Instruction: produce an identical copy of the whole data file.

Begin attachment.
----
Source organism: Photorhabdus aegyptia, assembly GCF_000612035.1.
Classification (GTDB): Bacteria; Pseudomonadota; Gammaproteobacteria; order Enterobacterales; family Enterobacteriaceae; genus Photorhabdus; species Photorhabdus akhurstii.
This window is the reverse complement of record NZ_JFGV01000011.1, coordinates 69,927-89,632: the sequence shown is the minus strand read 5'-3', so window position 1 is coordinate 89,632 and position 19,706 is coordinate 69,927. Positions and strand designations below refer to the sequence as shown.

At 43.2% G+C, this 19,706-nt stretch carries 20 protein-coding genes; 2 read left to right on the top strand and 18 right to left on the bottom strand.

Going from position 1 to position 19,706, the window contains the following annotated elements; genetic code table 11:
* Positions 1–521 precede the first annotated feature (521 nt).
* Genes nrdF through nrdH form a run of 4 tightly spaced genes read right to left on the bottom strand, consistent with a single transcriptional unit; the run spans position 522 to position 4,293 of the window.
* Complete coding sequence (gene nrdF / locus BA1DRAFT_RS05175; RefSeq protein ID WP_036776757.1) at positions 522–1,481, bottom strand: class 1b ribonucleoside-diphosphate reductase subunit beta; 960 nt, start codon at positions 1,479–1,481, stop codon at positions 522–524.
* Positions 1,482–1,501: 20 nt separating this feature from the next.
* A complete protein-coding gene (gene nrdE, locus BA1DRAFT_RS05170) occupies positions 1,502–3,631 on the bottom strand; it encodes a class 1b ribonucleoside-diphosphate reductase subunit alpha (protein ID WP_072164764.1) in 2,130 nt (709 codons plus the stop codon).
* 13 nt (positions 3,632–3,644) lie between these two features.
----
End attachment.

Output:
Source organism: Photorhabdus aegyptia, assembly GCF_000612035.1.
Classification (GTDB): Bacteria; Pseudomonadota; Gammaproteobacteria; order Enterobacterales; family Enterobacteriaceae; genus Photorhabdus; species Photorhabdus akhurstii.
This window is the reverse complement of record NZ_JFGV01000011.1, coordinates 69,927-89,632: the sequence shown is the minus strand read 5'-3', so window position 1 is coordinate 89,632 and position 19,706 is coordinate 69,927. Positions and strand designations below refer to the sequence as shown.

At 43.2% G+C, this 19,706-nt stretch carries 20 protein-coding genes; 2 read left to right on the top strand and 18 right to left on the bottom strand.

Going from position 1 to position 19,706, the window contains the following annotated elements; genetic code table 11:
* Positions 1–521 precede the first annotated feature (521 nt).
* Genes nrdF through nrdH form a run of 4 tightly spaced genes read right to left on the bottom strand, consistent with a single transcriptional unit; the run spans position 522 to position 4,293 of the window.
* Complete coding sequence (gene nrdF / locus BA1DRAFT_RS05175; RefSeq protein ID WP_036776757.1) at positions 522–1,481, bottom strand: class 1b ribonucleoside-diphosphate reductase subunit beta; 960 nt, start codon at positions 1,479–1,481, stop codon at positions 522–524.
* Positions 1,482–1,501: 20 nt separating this feature from the next.
* A complete protein-coding gene (gene nrdE, locus BA1DRAFT_RS05170) occupies positions 1,502–3,631 on the bottom strand; it encodes a class 1b ribonucleoside-diphosphate reductase subunit alpha (protein ID WP_072164764.1) in 2,130 nt (709 codons plus the stop codon).
* 13 nt (positions 3,632–3,644) lie between these two features.